When something is stuck on the plate that you are cleaning, you can't get it off easily, and can't remember or don't know what is on the plate. Or it came out of a dishwasher and there's something stuck to it. Or your child wonders out loud why you are inspecting the plate closely, is it a bug, is it food, or is it an unknown objrct?
I know I'm reaally late to the party, but I wanted to add that this sentence 'feels' like something a parent might say to their child if aforementioned child isn't eating portions of their meal (i.e. a parent 'reminding' a child that they still have vegetables they need to eat)
I agree. To my native speaking mind, it would be much more common to hear "What is that you're eating?" or "What are they serving?" Almost to the point of excluding the plate altogether. If one did involve the plate, it would be to ask, "What is on YOUR plate?" as in, it looks pretty good, and I want to know what it is, so I can order it, too.
I think there is a difference.
что на тарелке asks simply "What is on the plate." Maybe you can't see it and the answer would be also simple like "breakfast/apples"
While Что это на тарелке is "What is it/this/the thing on the plate?" You see what's there but you don't know what it is. The answer to this question could be: "It's called xy, it's a tradditional Russion dessert."
This reply is to your comment below; I didn't see a reply button there. How can I change the pronunciation chart to reflect that there are exceptions? I had the chart reviewed before posting it, but clearly you are correct. Should I remove that notation completely, or simply add, "There are always exceptions" or "In general,..." first?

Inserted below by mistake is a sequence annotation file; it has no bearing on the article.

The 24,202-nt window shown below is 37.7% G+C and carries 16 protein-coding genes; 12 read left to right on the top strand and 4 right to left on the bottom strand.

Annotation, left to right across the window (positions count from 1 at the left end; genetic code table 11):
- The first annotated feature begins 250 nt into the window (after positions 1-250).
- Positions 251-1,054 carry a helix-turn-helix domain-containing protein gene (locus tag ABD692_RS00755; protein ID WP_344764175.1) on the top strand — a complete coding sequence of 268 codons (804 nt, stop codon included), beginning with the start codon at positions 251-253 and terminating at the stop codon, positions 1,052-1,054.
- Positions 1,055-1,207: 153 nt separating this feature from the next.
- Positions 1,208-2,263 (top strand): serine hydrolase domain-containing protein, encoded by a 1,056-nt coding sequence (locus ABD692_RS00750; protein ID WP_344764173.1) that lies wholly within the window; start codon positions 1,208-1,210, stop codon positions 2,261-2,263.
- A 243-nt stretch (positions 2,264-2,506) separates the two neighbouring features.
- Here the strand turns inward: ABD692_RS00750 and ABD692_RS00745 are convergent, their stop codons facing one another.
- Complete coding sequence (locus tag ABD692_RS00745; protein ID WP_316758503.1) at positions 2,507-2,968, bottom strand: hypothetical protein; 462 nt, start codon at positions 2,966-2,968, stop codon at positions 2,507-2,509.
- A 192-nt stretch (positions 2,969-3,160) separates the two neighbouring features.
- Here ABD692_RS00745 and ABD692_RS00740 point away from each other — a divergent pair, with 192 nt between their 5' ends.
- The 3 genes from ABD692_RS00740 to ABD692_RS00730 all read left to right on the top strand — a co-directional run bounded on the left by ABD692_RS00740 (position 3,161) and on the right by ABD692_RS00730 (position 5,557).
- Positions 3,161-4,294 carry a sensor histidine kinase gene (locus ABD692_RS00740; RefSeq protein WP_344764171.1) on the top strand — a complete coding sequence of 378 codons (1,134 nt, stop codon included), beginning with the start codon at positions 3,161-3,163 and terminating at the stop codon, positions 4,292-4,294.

I'm afraid the most accurate way to describe it is to say "in most cases it is pronounced 'ch,' but in some consonant clusters and very common words it is pronounced 'sch' to facilitate enunciation." You can give a few common examples like что, мужчина, конечно... to really get the point across.
By the way I don't know if you've noticed, but in those cases it is pronounced like щ - not like ш. That way it stays a soft consonant. It's not extremely important but it's a little tidbit of consistency I really enjoy pointing out. :-)
One last anecdote on the topic which I find even cooler: there are two versions of the word конечно. The one you're introduced to in this course, with the ч pronounced sch, is an adverb which means "of course." But if you pronounce it like ч is usually pronounced, it's the neuter short form of the adjective конечный, meaning final/finite (you can see how it's related to конец, the end.)
Thank you for the explanation! I had noticed that, yet defaulted to the 'sh' sound as it is explained in my textbook. Oddly, it uses конечно (of course) as one of the examples, but uses 'sh' to describe the sound. It's probably done that way to make it easier for new learners. I think this defeats the purpose, however, as learning things incorrectly is never a good thing. Thanks again!